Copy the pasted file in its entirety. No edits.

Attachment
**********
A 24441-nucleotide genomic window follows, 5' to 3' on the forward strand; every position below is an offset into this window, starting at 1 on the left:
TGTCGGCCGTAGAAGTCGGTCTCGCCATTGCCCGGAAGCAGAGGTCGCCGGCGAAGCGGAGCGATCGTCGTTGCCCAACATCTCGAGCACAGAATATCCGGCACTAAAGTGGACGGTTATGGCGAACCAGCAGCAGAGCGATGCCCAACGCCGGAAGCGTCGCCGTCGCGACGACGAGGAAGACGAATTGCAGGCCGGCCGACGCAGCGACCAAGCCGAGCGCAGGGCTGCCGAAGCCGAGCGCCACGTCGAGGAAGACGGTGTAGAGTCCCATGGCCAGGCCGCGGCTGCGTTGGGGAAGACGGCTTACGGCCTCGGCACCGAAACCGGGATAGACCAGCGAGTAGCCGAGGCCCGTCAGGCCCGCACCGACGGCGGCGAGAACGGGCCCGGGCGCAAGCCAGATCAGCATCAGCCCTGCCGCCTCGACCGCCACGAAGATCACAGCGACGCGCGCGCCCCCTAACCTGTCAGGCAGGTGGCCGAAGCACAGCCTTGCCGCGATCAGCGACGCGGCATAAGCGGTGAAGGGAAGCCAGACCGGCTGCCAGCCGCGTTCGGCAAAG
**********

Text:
A 24441-nucleotide genomic window follows, 5' to 3' on the forward strand; every position below is an offset into this window, starting at 1 on the left:
TGTCGGCCGTAGAAGTCGGTCTCGCCATTGCCCGGAAGCAGAGGTCGCCGGCGAAGCGGAGCGATCGTCGTTGCCCAACATCTCGAGCACAGAATATCCGGCACTAAAGTGGACGGTTATGGCGAACCAGCAGCAGAGCGATGCCCAACGCCGGAAGCGTCGCCGTCGCGACGACGAGGAAGACGAATTGCAGGCCGGCCGACGCAGCGACCAAGCCGAGCGCAGGGCTGCCGAAGCCGAGCGCCACGTCGAGGAAGACGGTGTAGAGTCCCATGGCCAGGCCGCGGCTGCGTTGGGGAAGACGGCTTACGGCCTCGGCACCGAAACCGGGATAGACCAGCGAGTAGCCGAGGCCCGTCAGGCCCGCACCGACGGCGGCGAGAACGGGCCCGGGCGCAAGCCAGATCAGCATCAGCCCTGCCGCCTCGACCGCCACGAAGATCACAGCGACGCGCGCGCCCCCTAACCTGTCAGGCAGGTGGCCGAAGCACAGCCTTGCCGCGATCAGCGACGCGGCATAAGCGGTGAAGGGAAGCCAGACCGGCTGCCAGCCGCGTTCGGCAAAG